This site uses cookies to deliver our services, improve performance, for analytics, and (if not signed in) for advertising. By using LibraryThing you acknowledge that you have read and understand our Terms of Service and Privacy Policy. Your use of the site and services is subject to these policies and terms.
Hide this

Results from Google Books

Click on a thumbnail to go to Google Books.

Now You See the Sky by Catharine H. Murray

Now You See the Sky

by Catharine H. Murray

MembersReviewsPopularityAverage ratingMentions
1712855,745 (4.42)3



Sign up for LibraryThing to find out whether you'll like this book.

No current Talk conversations about this book.

» See also 3 mentions

Showing 1-5 of 13 (next | show all)
This review was written for LibraryThing Early Reviewers.
This is the story of a child's fight with leukemia, his death and the family's grief. It's a heartbreaking story, as stories that end with the death of a child are.

What makes it different from other such memoirs is that the family chose to return to rural Thailand for the final stages of their son's illness.

Author Catherine Murray, fresh out of college, headed to Thailand to work for two years in a refugee camp. She fell in love with the country, its landscapes and culture, and eventually with her soon-to-be husband, whom she met literally by the side of the road. Together they started a family as well as a tourist business.

They tried living in Seattle with their children but missed the Thai culture and supportive extended family bonds. When their five year old son, Chan, was diagnosed with leukemia, they again returned to Seattle to seek state of the art treatment.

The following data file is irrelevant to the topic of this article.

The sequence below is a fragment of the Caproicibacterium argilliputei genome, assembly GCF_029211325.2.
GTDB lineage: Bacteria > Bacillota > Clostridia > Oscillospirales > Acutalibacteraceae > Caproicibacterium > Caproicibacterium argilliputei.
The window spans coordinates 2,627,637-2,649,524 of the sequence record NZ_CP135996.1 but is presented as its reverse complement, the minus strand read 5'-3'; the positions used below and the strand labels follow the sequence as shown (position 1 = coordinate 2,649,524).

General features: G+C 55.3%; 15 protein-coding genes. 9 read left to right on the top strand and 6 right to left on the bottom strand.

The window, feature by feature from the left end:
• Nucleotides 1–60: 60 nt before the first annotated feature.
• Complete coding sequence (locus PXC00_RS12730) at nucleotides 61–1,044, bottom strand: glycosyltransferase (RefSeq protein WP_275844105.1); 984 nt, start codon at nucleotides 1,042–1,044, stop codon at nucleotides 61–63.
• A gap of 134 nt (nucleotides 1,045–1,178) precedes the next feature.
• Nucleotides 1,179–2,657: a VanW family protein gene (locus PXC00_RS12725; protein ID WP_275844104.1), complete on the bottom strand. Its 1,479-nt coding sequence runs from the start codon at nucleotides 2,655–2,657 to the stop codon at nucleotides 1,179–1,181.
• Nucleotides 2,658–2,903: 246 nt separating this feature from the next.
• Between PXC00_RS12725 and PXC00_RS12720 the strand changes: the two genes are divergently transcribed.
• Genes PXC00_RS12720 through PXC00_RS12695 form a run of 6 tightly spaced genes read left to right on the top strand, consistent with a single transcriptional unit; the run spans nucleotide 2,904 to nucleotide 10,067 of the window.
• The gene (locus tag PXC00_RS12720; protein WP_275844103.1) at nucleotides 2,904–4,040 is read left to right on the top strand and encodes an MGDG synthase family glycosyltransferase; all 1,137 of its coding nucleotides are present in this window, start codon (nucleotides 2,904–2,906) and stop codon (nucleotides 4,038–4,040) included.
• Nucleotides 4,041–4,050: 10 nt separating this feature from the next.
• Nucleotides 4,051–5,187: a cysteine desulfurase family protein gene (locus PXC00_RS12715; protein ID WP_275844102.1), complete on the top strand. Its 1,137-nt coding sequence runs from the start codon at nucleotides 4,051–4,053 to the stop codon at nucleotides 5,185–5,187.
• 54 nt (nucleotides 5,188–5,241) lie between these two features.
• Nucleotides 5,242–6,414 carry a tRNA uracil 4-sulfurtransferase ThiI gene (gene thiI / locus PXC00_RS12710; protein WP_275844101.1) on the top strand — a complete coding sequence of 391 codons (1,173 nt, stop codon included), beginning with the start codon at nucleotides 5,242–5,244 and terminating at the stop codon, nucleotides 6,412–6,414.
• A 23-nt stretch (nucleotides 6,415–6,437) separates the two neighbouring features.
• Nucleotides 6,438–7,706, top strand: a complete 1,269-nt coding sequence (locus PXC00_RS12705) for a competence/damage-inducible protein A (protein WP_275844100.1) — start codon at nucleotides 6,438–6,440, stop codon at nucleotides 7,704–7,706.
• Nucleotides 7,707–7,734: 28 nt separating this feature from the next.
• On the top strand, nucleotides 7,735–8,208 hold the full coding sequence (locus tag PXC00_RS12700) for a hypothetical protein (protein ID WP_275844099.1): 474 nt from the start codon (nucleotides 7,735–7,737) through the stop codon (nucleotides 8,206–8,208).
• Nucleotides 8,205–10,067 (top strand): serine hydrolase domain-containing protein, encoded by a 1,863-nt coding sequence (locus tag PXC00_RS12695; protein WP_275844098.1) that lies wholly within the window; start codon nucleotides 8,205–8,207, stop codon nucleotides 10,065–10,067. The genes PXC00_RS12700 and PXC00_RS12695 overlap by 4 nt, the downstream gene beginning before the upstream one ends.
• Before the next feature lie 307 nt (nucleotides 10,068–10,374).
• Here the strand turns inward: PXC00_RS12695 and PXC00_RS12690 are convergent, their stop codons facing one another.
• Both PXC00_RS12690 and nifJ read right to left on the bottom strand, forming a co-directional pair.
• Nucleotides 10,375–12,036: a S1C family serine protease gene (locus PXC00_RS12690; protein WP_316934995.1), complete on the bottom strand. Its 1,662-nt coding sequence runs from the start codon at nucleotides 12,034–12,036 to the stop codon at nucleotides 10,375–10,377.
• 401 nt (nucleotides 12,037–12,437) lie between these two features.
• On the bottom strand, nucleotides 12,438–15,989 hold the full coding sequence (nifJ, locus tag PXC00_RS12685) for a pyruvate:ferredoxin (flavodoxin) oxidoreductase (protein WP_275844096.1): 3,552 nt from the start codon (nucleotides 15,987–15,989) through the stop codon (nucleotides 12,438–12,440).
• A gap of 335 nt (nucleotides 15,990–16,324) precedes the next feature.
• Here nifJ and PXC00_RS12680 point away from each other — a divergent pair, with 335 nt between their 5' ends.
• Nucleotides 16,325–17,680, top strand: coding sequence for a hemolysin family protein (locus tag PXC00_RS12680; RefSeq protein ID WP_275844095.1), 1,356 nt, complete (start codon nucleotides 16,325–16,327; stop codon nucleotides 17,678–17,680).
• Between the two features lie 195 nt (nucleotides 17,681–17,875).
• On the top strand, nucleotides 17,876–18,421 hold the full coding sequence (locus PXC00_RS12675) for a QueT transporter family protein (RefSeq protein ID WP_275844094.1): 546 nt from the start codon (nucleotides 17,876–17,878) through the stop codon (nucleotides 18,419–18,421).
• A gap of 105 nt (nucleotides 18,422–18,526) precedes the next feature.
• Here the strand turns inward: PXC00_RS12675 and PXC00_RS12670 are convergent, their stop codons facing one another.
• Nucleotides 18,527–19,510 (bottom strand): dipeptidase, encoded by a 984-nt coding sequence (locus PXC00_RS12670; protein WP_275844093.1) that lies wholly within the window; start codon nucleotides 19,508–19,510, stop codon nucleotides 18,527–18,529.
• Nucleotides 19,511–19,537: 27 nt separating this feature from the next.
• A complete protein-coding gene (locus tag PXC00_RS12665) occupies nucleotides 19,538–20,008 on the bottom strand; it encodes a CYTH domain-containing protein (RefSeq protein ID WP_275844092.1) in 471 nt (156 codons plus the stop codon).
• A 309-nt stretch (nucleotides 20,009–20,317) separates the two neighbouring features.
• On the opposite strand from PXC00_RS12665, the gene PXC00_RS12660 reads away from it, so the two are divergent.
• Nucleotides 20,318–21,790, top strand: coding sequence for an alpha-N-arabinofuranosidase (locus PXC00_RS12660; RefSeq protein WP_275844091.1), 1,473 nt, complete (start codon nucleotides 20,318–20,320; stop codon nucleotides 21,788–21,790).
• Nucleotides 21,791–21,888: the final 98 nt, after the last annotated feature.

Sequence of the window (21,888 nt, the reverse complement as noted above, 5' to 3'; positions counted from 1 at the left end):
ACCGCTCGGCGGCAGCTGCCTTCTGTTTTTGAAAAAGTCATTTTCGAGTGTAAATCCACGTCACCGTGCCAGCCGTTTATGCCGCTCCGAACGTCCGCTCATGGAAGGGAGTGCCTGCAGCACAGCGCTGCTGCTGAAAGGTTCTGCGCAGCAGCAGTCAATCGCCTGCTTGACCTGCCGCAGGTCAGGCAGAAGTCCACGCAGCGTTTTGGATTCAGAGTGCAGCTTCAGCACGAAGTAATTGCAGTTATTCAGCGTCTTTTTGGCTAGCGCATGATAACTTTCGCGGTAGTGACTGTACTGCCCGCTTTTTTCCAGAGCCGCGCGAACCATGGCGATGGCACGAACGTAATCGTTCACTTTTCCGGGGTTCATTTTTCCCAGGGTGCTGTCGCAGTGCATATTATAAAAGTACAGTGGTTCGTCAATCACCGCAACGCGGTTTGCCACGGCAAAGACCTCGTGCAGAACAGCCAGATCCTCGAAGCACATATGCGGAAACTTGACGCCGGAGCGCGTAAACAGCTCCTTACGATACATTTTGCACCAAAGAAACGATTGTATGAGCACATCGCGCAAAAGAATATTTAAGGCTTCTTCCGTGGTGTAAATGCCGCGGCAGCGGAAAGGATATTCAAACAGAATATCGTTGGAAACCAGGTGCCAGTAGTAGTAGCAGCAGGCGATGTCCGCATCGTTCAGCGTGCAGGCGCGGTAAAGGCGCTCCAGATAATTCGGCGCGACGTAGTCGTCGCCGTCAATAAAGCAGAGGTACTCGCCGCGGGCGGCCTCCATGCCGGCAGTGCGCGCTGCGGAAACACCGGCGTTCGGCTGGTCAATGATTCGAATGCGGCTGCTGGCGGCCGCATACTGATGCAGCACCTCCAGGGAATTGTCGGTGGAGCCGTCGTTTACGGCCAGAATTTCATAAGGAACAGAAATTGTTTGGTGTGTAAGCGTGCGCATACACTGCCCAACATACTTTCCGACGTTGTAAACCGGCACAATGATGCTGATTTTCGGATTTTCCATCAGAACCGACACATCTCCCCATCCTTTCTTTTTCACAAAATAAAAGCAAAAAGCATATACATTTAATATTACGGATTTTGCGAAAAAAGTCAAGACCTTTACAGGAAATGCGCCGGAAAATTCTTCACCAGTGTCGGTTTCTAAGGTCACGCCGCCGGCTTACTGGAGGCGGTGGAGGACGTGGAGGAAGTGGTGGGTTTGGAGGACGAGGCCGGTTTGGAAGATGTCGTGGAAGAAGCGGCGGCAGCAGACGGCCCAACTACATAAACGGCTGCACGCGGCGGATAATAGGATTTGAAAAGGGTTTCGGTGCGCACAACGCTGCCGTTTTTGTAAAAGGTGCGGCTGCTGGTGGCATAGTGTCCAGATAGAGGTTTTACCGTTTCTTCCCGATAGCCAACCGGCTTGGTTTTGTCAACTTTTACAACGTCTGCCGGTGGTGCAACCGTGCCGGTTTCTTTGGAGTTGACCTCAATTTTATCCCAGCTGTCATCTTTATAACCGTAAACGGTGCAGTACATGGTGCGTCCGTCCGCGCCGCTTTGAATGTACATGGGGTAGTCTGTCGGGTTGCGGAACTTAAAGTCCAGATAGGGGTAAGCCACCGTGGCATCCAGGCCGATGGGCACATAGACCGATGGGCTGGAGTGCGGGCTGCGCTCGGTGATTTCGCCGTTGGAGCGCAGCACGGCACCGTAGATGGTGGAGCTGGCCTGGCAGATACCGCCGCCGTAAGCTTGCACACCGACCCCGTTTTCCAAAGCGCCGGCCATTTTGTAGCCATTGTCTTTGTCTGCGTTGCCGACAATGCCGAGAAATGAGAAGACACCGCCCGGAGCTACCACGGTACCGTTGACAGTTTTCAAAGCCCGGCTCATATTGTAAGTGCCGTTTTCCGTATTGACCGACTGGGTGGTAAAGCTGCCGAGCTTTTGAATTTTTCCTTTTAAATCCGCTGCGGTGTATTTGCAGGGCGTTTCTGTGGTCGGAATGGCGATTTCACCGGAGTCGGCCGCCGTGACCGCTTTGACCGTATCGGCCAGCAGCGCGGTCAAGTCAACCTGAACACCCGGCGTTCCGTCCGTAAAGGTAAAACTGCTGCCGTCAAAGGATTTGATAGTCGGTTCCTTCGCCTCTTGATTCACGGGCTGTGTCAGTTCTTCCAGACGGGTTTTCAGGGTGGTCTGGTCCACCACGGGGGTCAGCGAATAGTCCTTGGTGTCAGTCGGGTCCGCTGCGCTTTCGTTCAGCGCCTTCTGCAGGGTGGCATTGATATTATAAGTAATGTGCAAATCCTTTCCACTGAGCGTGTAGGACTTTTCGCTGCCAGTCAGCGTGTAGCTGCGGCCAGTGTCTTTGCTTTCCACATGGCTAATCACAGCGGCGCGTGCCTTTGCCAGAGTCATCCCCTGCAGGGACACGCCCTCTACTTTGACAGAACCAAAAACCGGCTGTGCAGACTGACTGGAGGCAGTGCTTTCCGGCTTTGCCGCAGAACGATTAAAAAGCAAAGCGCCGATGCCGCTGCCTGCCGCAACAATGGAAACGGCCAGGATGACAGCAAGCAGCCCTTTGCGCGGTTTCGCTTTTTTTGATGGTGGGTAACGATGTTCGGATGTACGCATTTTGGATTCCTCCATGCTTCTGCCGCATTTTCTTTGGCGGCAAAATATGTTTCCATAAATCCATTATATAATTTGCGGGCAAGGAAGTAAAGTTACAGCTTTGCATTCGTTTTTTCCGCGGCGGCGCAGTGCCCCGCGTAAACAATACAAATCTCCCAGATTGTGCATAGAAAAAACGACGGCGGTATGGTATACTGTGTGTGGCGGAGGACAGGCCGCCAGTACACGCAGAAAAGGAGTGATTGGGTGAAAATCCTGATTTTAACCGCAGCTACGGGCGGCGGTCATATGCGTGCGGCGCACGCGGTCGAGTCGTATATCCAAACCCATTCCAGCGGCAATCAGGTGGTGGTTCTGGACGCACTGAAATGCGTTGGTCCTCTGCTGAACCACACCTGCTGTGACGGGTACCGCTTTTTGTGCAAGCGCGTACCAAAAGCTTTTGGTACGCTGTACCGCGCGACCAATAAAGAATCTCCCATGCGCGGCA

But it failed.

And so they returned to Thailand where their extended family met them with open hearts and arms and unlimited support.

They were able to focus on their son in a beautifully peaceful rural environment, surrounded by the Buddhist culture including the awareness/mindfulness of each moment. Although healthcare was very limited, they had been told that only palliative care was possible, they decided it would be best for Chan to die among the people who loved him rather than in the hospital the little boy hated.

And yet, there are parts of this book that disturbed me deeply. This six year old boy spent a lot of time crying and in misery, which the mother believed was the boy working things out and removing toxins from his psyche. He would beg for morphine and she would withhold it. I won't judge this mother – I haven't walked in her shoes. Part of her believed that he might yet be cured. But I think I would have made different choices.

Well written and a look at a part of a culture that you don't usually see – this Thai/American family's experience with the Thai management of illness, Buddhist funerals, and grief. ( )
  streamsong | Apr 11, 2019 |
This review was written for LibraryThing Early Reviewers.
What a beautiful memoir! While the subject matter was very difficult, it was beautifully written. As someone who also went through medical challenges with a young child, I really related to the author and she put such true, powerful words to the tragedy and agonizing decisions parents must make. This book made me smile, cry, and think deeply. One of my favorites so far this year. ( )
  Alyssamarie9 | Feb 12, 2019 |
This review was written for LibraryThing Early Reviewers.
An endearing story that gives us insight into Taiwanese culture from the viewpoint of an American woman who goes to Thailand, falls in love and makes a life there. I particularly liked the description of the rituals surrounding the birth of a child, and the gentle way in which the new mother is allowed to rest and regain her strength.